He has now released two new papers covering the measurement of signal strength and  RF noise sources with the RTL-SDR.

Download David’s papers from http://www.dmradas.co.uk/Downloads.html

You can join the BAA Radio Astronomy Yahoo Group at
http://groups.yahoo.com/group/baa-rag

More ISS Slow Scan TV Activity

ISS SSTV image 9/12 received by Frank Heritage M0AEU at 19:21 UT on Dec 18, 2014

ISS SSTV image 4/12 received by Frank Heritage M0AEU at 19:21 UT on Dec 18, 2014

The Russian Federal Space Agency (Roscosmos) has announced another round of amateur radio Slow Scan Television (SSTV) activity from the International Space Station (ISS) will take place. Continuous operation, using the call sign RS0ISS, is expected during Sunday, February 22 and Monday, February 23.

ISS SSTV image 9/12 received by Martin Ehrenfried G8JNJ using the SUWS WebSDR on Dec 18, 2014

ISS SSTV image 9/12 received by Martin Ehrenfried G8JNJ using the SUWS WebSDR on Dec 18, 2014

Twelve different images will be sent on 145.800 MHz FM using the SSTV mode PD180, with a 3-minute off time between transmissions.

One of the photos shows the commemorative diploma created by PZK, the national Polish Amateur Radio society, on the occasion of the 80th anniversary of the birth of first cosmonaut Yuri Gagarin.

The equipment used will be the Kenwood D710 transceiver located in the Russian Service Module. It is thought the equipment may be producing about 25 watts output which should provide a very strong signal.

Plans are being discussed for transmitting new images from space enthusiasts around the world in the coming months. Additional details will be released.

The images received by amateurs world-wide during previous transmissions can be seen at http://www.spaceflightsoftware.com/ARISS_SSTV/ and you are invited to upload any pictures you receive during the upcoming transmissions.

In the UK newspaper the Daily Mail, Jonathan O’Callaghan wrote about how 22-year-old Radek Karwacki, an AMSAT-UK member, received pictures from the ISS using a £10 ($15) RTL-SDR dongle and a dipole antenna, see http://amsat-uk.org/2015/02/04/iss-sstv-in-uk-press/

International Space Station - Image Credit NASA

International Space Station – Image Credit NASA

All you need to do to receive SSTV pictures direct from the space station is to connect the audio output of a scanner or amateur radio transceiver via a simple interface to the soundcard on a Windows PC or an Apple iOS device, and tune in to 145.800 MHz FM. You can even receive pictures by holding an iPhone next to the radio loudspeaker.

On Windows PC’s the free application MMSSTV can be used to decode the signal, on Apple iOS devices you can use the SSTV app for compatible modes.

The ISS puts out a strong signal on 145.800 MHz FM and a 2m handheld with a 1/4 wave antenna will be enough to receive it. The FM transmission uses 5 kHz deviation which is standard in much of the world apart from the British Isles and Europe where 2.5 kHz deviation is more common.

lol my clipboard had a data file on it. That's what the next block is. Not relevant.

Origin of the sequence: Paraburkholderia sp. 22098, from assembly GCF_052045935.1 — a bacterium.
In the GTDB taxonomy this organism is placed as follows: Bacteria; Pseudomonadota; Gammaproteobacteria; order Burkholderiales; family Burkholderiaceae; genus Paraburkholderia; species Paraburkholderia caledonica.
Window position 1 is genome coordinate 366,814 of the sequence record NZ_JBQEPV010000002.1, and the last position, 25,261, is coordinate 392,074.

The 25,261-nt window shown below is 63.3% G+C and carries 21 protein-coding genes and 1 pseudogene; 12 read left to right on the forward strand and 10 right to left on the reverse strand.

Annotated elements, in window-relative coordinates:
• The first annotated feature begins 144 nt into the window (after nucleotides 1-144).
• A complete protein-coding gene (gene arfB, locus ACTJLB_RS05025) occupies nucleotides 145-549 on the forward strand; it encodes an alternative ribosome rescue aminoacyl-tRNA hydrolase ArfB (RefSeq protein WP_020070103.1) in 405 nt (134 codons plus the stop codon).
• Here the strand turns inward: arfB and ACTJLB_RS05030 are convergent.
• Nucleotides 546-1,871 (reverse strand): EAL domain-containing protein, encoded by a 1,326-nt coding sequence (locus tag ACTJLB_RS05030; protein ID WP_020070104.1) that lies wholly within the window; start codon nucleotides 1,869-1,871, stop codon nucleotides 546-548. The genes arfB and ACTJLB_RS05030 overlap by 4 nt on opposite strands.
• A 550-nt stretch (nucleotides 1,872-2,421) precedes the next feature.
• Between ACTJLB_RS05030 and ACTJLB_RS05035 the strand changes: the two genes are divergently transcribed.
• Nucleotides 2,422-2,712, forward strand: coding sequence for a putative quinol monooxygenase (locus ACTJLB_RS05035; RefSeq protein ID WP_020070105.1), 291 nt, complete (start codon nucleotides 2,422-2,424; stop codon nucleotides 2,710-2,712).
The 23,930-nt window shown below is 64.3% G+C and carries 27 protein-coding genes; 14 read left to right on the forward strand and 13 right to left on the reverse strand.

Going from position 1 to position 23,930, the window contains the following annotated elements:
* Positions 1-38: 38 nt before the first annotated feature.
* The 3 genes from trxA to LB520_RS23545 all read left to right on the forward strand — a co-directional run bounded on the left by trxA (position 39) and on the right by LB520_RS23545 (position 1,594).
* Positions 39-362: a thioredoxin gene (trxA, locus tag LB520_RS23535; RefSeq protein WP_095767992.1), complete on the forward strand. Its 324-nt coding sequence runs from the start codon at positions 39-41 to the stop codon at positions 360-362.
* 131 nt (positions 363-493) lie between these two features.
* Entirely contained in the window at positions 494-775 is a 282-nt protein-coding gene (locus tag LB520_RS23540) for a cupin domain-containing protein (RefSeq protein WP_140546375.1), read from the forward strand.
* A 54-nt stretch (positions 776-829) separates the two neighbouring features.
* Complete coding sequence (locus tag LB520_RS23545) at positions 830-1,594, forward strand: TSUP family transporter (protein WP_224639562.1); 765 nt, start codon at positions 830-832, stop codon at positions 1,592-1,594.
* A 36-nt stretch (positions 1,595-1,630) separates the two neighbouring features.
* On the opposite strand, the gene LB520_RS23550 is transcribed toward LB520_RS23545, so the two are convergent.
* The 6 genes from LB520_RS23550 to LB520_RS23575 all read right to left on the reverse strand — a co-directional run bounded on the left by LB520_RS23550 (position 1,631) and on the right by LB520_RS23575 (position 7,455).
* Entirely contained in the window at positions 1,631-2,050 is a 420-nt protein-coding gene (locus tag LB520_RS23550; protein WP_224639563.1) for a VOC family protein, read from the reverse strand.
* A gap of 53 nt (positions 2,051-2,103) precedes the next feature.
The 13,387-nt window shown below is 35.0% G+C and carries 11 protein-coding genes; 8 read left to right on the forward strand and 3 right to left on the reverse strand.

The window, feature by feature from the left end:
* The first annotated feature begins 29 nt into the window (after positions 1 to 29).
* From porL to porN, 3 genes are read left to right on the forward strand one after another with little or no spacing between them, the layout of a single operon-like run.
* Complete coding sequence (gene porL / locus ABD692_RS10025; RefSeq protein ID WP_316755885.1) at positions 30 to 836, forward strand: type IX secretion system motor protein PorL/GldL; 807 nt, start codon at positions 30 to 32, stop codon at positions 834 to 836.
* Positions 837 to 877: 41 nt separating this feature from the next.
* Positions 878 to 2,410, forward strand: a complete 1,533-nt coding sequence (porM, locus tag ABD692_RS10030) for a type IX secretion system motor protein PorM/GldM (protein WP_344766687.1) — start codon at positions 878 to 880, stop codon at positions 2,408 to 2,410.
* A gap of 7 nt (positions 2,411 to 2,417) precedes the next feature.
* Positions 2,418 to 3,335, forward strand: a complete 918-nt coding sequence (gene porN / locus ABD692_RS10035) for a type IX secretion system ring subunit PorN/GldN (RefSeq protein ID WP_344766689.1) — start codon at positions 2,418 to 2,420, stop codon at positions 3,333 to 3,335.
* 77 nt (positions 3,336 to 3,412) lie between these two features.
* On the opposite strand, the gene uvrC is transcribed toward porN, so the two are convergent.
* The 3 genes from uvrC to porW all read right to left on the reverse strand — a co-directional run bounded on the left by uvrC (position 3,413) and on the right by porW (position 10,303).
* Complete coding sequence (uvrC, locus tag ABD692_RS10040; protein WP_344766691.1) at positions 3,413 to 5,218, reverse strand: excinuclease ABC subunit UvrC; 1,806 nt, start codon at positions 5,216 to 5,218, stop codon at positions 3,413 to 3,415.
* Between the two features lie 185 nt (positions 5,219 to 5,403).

Many FM rigs can be switched been wide and narrow deviation FM filters. For best results you should select the wider deviation filters. Handhelds all seem to have a single wide filter fitted as standard.

The ISS Fan Club website will show you when the space station is in range.

ISS SSTV image 12/12 received by Martin Ehrenfried G8JNJ using the SUWS WebSDR Dec 18, 2014

ISS SSTV image 12/12 received by Martin Ehrenfried G8JNJ using the SUWS WebSDR Dec 18, 2014

Paul Turner G4IJE, co-developer of the SSTV PD modes, says regarding the MMSSTV PD180 mode: “Don’t forget to either enable “Always show RX viewer” or use the “Picture viewer” (magnifying glass icon) to show the picture at its real resolution of 640 x 496. If you just view as normal you will only see 320 x 248 resolution, which kind of defeats the object of using a high resolution mode.”

On the AMSAT-BB Rick W2JAZ and Alan WA4SCA comment on the need to set the MMSSTV sound card setting to 48 kHz instead of the default 44.100 kHz
• Options
• Setup
• Misc
• Then the Clock section at the bottom of the page

The MMSSTV default setting may need to be set to 24000 (exactly half of the sound card setting). You then should get good clean images.

The sound card adjustments will vary slightly depending on the version of the OS you are running, but usually will be under the advanced properties for the device. You can probably use a higher sampling rate for the sound card so long as it is a power of 2 multiple (2,4,8, etc) of the value in MMSSTV. For instance 192k (8x) has no issues. The same applies to most similar software.

You can receive the SSTV transmissions online using the SUWS WebSDR remote receiver located near London along with the MMSSTV software http://amsat-uk.org/2014/08/15/suws-websdr-moves-to-new-site/

ISS Fan Club – Tracking / Predictions http://www.issfanclub.com/

Free MMSSTV Slow Scan TV software http://hamsoft.ca/pages/mmsstv.php

iOS SSTV App https://itunes.apple.com/gb/app/sstv/id387910013

For more on Slow Scan Television SSTV, see this article SSTV – The Basics
http://www.essexham.co.uk/sstv-the-basics

How to be successful with the ISS Slow Scan Television (SSTV) imaging system
http://www.marexmg.org/fileshtml/howtoisssstv.html

IZ8BLY Vox Recoder, enables you to record the signals from the ISS on 145.800 MHz while you’re away at work http://antoninoporcino.xoom.it/VoxRecorder/

ARISS Slow Scan TV (SSTV) Blog and Gallery http://ariss-sstv.blogspot.co.uk/

Information on the MAI-75 SSTV experiment
http://www.energia.ru/eng/iss/researches/education-26.html

Video showing reception of SSTV using the FUNcube Dongle Pro SDR and SDR-RADIO going into Virtual Audio Cable (VAC) then to MMSSTV software https://www.youtube.com/watch?v=K6MOrX9iZCk

ISS SSTV received online with SUWS WebSDR